A former Brooklyn judge who wasn’t nominated for re-election in 2016 and who sued party leaders when negative assessments about her time on the bench were leaked to the press has been dealt a defeat in her legal battle as a federal judge has found she is not entitled to a “fair shot” to get on the ballot.
The ruling by U.S. District Judge LaShann DeArcy Hall of the Eastern District of New York to dismiss former state Supreme Court Justice Laura Jacobson’s suit against Brooklyn Democratic Party leaders and the party’s judicial screening committee comes just days after the party came together to pick three Civil Court candidates to appear on the November ballot through a legal yet opaque process that has repeatedly drawn criticism from voters, good government groups and editorial boards.
In the months before the 2016 primary election, the party’s judicial screening committee, which rarely recommends against keeping a sitting judge on the bench, found that Jacobson, who was elected to the Supreme Court in 2002, was not qualified for re-election.
The screening committee is made up of 25 lawyers from various bar groups, legal service providers and the academy who assess judicial candidates before the party’s convention for picking candidates to appear on the general election ballot.
According to court papers, the committee advised Jacobson that she could withdraw her candidacy, which would prevent the screening committee’s findings from getting reported to the party’s executive committee.
Following an unsuccessful appeal of the screening committee’s findings, Jacobson withdrew her candidacy.
But in July 2016, the New York Post ran stories on the screening committee’s determination on Jacobson and quoting anonymous sources who said Jacobson was “not the brightest bulb in the courthouse” and that the judge was “so disliked and considered so judicially mediocre that the committee found her unqualified, and then rejected her appeal.”
Jacobson sued party leaders and screening committee members alleging libel and that the defendants violated internal rules for picking candidates for the ballot, which in turn violated her equal protection rights.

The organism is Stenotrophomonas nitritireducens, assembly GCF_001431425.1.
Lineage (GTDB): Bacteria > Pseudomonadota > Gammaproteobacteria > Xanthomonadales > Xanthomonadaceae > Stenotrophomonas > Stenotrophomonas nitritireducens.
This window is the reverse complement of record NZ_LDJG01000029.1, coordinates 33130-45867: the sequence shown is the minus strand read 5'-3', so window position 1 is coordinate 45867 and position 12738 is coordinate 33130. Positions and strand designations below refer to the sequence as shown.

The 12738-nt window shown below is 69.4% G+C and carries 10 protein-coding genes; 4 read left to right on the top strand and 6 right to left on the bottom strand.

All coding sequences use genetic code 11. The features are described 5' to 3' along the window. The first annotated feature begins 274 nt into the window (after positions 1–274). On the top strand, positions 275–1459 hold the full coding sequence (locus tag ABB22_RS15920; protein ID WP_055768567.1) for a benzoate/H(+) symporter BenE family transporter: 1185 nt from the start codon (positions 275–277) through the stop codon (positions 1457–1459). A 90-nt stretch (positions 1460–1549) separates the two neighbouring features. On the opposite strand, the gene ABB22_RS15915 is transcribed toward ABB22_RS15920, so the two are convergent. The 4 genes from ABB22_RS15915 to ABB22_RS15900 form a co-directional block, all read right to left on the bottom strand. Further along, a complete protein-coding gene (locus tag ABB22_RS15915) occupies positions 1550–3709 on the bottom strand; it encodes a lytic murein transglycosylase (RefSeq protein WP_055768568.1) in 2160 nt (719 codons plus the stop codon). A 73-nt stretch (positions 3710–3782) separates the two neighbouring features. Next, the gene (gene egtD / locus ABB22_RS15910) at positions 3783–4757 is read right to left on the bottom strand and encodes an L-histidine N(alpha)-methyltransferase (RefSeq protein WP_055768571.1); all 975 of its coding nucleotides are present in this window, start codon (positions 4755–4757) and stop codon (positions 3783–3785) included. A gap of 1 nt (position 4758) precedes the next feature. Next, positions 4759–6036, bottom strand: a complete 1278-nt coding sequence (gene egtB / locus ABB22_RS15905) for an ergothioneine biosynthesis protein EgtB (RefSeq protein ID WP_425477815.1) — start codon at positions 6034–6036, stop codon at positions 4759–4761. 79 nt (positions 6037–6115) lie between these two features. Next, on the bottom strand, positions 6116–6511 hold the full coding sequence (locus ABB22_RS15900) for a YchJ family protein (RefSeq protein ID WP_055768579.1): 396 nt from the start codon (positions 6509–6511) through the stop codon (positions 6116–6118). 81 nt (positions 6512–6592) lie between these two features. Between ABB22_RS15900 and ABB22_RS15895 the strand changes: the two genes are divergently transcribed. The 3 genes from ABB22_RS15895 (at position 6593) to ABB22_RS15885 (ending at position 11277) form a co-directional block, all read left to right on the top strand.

In her suit, Jacobson denied the Post’s report that her rulings had been flipped on appeal 57 times over a decade time frame, arguing that an “infinitesimal” number of the 4,000 orders she has issued since 2006 have been reversed by a higher court.
Further, Jacobson alleged, some of her actions on the bench got her into hot water with Democratic Party leadership.
For one, Jacobson said in her complaint that she reduced the amount of counsel fees paid to Steven Finkelstein, who is both a member of the screening committee and counsel to the Brooklyn Public Administrator, who Jacobson said was charging excessive fees.
Jacobson alleges that she again ran afoul of party bosses in 2014, when she granted a temporary restraining order to block the State University of New York from selling Long Island College Hospital over the objections of Frank Carone, a partner at Abrams, Fensterman, Fensterman, Eisman, Formato, Ferrara & Wolf who represented SUNY and who serves as counsel to the Brooklyn Democratic Party’s executive committee.
Carone told the Law Journal in 2016 that the claims contained in Jacobson’s complaint amounted to nothing more than “innuendo” and a “smear campaign.”
But two years after Jacobson filed the suit, Hall granted the defendants’ motion to dismiss, rejecting Jacobson’s argument that the party was acting under color of state law. She also said that Jacobson is arguing that she has been deprived of a “fair shot” to get on the ballot, for which Hall said there is no constitutional guarantee.
“We appreciate the court’s well-reasoned memorandum and order that the Kings County Democratic Party properly followed its rules that it can only endorse judicial candidates found qualified by the independent screening panel,” Carone said Thursday regarding Hall’s ruling.
Ravi Batra, Jacobson’s lawyer, said he and his client are reviewing Hall’s decision to determine if they will appeal to the U.S. Court of Appeals for the Second Circuit.
Batra said his client has brought legitimate constitutional claims and that he disagrees with Hall’s finding that Brooklyn Democratic leaders are not state actors.
“The defendants, given their essential role in election of Supreme Court justices by convening and presiding over Supreme Court judicial nominating conventions, perform public electoral functions and hence, unquestionably play an integral part in the state scheme,” Batra said.